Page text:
Short travel films
Souvenirs of Singapore
Directed by Herford Tynes Cowling (H. T. Cowling)
Produced by Paramount-Holmes Travel Pictures
Year of release: 1920
Film Locations: Singapore harbour and town, Tapioca plantations, Chinatown(?), Little India(?)
In the Garden of the East
Produced by Burton Holmes
Distributed by National Non-Theatrical Motion Pictures
Year of release: 1922
AMERICAN TRAVELER, PHOTOGRAPHER AND FILMMAKER ELIAS BURTON HOLMES was a pioneer of the ‘travel lecture’ – an educational-entertainment lecture program to a paid audience consisting of travel stories, slide shows and documentary motion pictures photographed all over the world. He was said to have coined the term “travelogue”. His enterprise, which began in the late 1890s with lectures accompanied by hand-coloured photographic glass slides, eventually gravitated to film lectures around the turn of the century. The repertoire was wide-ranging: North and South America, Europe, Russia, India, Japan, Ethiopia, and countries in almost every continent of the planet. “To travel is to possess the World”, he would claim in advertisements for his films and lectures.
Many of Burton Holmes’ film lectures hinged on the exotic and the scenic, and catered favorably to escapist audiences. As his film travel business expanded, he collaborated with major Hollywood film studios (such as Paramount), brought on board assistants and sent them across the globe with film cameras and notebooks. While he led his assistants-cinematographers on certain voyages, he also maintained his lecture routines touring the major cities of North America. He would make a total of over 8000 lectures in his lifetime. In late 1918, one of Holmes’ globetrotting director-cinematographers, Herford Tynes Cowling, arrived at Singapore after a voyage covering Canada, the South Pacific Islands, Australia, Philippines, China, Japan, Siam (Thailand) and Malaya (The Moving Picture World, 21 December 1918).
By March 1919, Cowling was back in New York with a stock of negatives for Paramount’s exhibitors’ supply and wrote about his experiences traveling “into warm climate”, “making scenes in strange lands”, “going into the remote parts (of Siam) on the back of elephants”, and breaking “down religious traditions, aided by the Sultan of Perak” (The Moving Picture World, 22 March 1919). Among the footage he garnered would have been documentary scenes from Singapore, which were later put together into a single-reel travel film named Souvenirs of Singapore. An American movie trade magazine Motion Picture News (11 September 1920) described the film:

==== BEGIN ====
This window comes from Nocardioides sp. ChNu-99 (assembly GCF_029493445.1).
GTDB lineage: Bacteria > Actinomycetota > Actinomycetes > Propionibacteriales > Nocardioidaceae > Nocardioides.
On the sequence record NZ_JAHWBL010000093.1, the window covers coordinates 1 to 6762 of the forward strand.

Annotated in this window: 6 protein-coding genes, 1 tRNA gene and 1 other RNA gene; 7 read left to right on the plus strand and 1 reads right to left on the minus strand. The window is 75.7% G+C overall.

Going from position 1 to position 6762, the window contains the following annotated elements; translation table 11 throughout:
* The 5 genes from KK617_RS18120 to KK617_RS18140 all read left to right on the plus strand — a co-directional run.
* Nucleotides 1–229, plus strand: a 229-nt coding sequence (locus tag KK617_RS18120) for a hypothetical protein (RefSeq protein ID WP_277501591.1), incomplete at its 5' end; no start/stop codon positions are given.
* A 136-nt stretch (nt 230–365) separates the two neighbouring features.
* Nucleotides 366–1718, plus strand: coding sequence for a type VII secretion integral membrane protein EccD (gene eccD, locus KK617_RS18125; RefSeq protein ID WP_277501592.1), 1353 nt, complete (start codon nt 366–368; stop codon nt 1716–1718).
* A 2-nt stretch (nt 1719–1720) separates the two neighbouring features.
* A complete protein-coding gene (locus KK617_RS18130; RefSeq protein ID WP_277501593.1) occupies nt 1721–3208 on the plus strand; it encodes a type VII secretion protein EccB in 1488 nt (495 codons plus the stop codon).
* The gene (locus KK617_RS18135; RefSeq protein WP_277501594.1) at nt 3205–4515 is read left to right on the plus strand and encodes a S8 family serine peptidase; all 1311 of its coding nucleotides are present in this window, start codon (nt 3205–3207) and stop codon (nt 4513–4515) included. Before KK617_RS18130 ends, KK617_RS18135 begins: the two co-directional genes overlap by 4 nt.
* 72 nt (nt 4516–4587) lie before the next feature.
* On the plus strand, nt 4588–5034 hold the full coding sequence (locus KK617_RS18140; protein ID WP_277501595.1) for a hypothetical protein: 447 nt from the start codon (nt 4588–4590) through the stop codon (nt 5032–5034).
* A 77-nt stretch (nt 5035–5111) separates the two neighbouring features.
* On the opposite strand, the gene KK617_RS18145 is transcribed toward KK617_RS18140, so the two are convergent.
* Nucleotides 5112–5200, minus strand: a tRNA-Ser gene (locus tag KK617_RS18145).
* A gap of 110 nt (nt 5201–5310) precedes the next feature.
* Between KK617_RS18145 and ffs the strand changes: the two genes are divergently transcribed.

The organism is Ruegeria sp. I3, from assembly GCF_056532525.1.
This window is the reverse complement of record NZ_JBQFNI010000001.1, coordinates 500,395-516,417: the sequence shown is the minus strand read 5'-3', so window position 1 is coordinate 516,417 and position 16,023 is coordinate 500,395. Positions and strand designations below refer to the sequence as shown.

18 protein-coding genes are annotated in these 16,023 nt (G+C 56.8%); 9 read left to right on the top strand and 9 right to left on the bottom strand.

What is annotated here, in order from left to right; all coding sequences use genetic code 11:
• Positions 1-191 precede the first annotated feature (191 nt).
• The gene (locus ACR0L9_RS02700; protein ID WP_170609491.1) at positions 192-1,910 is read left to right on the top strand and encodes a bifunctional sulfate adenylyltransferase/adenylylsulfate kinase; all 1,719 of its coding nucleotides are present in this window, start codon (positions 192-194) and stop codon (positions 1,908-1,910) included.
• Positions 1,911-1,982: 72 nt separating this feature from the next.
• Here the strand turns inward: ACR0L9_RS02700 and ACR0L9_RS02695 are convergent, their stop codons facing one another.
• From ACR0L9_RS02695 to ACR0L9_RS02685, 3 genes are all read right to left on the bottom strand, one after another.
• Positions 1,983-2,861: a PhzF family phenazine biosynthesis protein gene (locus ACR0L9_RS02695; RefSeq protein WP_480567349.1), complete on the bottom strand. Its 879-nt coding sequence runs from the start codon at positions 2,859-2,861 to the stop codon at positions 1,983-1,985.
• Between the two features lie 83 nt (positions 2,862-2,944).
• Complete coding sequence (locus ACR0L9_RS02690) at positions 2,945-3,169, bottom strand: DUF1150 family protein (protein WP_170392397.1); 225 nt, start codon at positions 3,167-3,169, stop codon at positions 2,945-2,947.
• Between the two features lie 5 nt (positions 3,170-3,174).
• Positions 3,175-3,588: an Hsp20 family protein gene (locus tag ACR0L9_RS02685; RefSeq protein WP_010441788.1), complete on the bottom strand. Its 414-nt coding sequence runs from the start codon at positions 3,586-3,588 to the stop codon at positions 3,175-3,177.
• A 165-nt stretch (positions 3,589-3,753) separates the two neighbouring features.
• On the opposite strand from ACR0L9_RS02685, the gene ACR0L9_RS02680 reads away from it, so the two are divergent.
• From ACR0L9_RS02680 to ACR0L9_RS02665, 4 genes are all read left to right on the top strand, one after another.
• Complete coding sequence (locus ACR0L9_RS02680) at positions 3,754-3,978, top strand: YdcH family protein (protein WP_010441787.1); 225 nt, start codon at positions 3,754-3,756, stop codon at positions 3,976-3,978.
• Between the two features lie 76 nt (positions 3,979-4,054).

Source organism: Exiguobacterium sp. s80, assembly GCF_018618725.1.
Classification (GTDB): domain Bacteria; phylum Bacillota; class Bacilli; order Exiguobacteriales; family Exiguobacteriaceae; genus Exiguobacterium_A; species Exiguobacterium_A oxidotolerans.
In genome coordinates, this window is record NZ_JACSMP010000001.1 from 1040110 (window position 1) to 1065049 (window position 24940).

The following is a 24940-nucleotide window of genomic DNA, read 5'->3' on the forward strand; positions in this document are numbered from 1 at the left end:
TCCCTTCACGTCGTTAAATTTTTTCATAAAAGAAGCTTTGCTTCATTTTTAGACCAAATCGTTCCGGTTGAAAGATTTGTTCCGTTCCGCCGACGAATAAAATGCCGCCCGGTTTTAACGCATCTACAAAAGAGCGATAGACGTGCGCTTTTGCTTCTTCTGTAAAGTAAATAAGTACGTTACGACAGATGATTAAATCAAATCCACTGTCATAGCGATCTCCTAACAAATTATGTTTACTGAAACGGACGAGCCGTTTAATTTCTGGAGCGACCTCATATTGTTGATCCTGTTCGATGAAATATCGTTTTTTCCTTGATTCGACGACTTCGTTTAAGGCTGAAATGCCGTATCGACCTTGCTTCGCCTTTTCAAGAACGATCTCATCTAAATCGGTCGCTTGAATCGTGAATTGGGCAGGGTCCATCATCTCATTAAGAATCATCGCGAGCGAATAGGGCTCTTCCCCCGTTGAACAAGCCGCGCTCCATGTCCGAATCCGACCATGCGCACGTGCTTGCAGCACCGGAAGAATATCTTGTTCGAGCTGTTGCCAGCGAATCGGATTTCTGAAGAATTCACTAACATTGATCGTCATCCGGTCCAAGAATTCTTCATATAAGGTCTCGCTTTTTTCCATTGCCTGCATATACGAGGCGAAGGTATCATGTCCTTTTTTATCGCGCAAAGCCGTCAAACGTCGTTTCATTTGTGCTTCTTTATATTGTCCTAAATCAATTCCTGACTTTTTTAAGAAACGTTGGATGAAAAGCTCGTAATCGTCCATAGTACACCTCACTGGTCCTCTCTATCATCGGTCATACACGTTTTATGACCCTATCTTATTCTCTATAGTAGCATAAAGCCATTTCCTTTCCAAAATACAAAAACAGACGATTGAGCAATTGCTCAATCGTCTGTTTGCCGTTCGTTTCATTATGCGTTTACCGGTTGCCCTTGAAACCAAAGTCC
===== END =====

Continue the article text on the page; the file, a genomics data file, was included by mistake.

“Singapore Travel Picture to be Released
“Souvenirs of Singapore” will be released on August 29th in the series of Paramount-Burton Holmes Travel pictures. The harbor of Singapore is a world-cross-roads and the town itself is a wonderful mixture of all kinds of interesting people. There is a Chinese section and a Hindoo and a Parsee section.”
Seven years later, the travel film was still in circulation. The Educational Screen, (Vol. VI, No. 5, May 1927) provided a more substantial description:
“Souvenirs of Singapore (1 reel) Burton Holmes – We are visiting the capital of the Straits Settlements, ruled by Britain and policed by Sikhs. The lure of wealth brings men from China here, and men from India near the Black Man’s burden. We see on breast and brow the marks of caste. Two-wheeled carts pass in the streets, the shops are rich in color. One-half billion dollars’ worth of merchandise is carried every year by the “Mosquito Fleet” plying in and out of this noted world port. Loads of tapioca from the roots of the tapioca tree come to the central station where the raw material is worked over in vats. Tamil maidens are arrayed in diamonds as they work….”
We reasonably presume that footage from Souvenirs of Singapore was subsequently re-edited together with other materials that Cowling shot, into a Burton Holmes 1-reel travel film In the Garden of the East, which was released and listed in the movie trade periodical Moving Picture Age (August 1922). It was classified under “Geographical Films – Recommended for Classroom Instruction”. The film was described as such: “Java, picturesque island in East Indies owned by Holland; Tandjong Priok, Batavia, street scenes, steam railway, bamboo trees, the Botanical Gardens of Buiten-Zoorg, irrigating sugar cane, Chinese ships, bay and fleet of Singapore, junks, old-time vessels, making tapioca, native girls, country scenes, native dance, strolling entertainers, Oriental geese.”
Long thought to be lost, some 200 reels of Burton Holmes’ travel films dating from 1898 to 1952 were rediscovered in 2004. The films are now in the collection and storage of the George Eastman House museum and film archive.
We wonder if Souvenirs of Singapore and In the Garden of the East, or any footage of Singapore for that matter, are amongst the collection.
Further reading and watching:
Burton Holmes, Extraordinary Traveler – burtonholmes.org
Preserving the World of Burton Holmes (by George Eastman House) –
Films by Burton Holmes in The Travel Film Archive on youtube –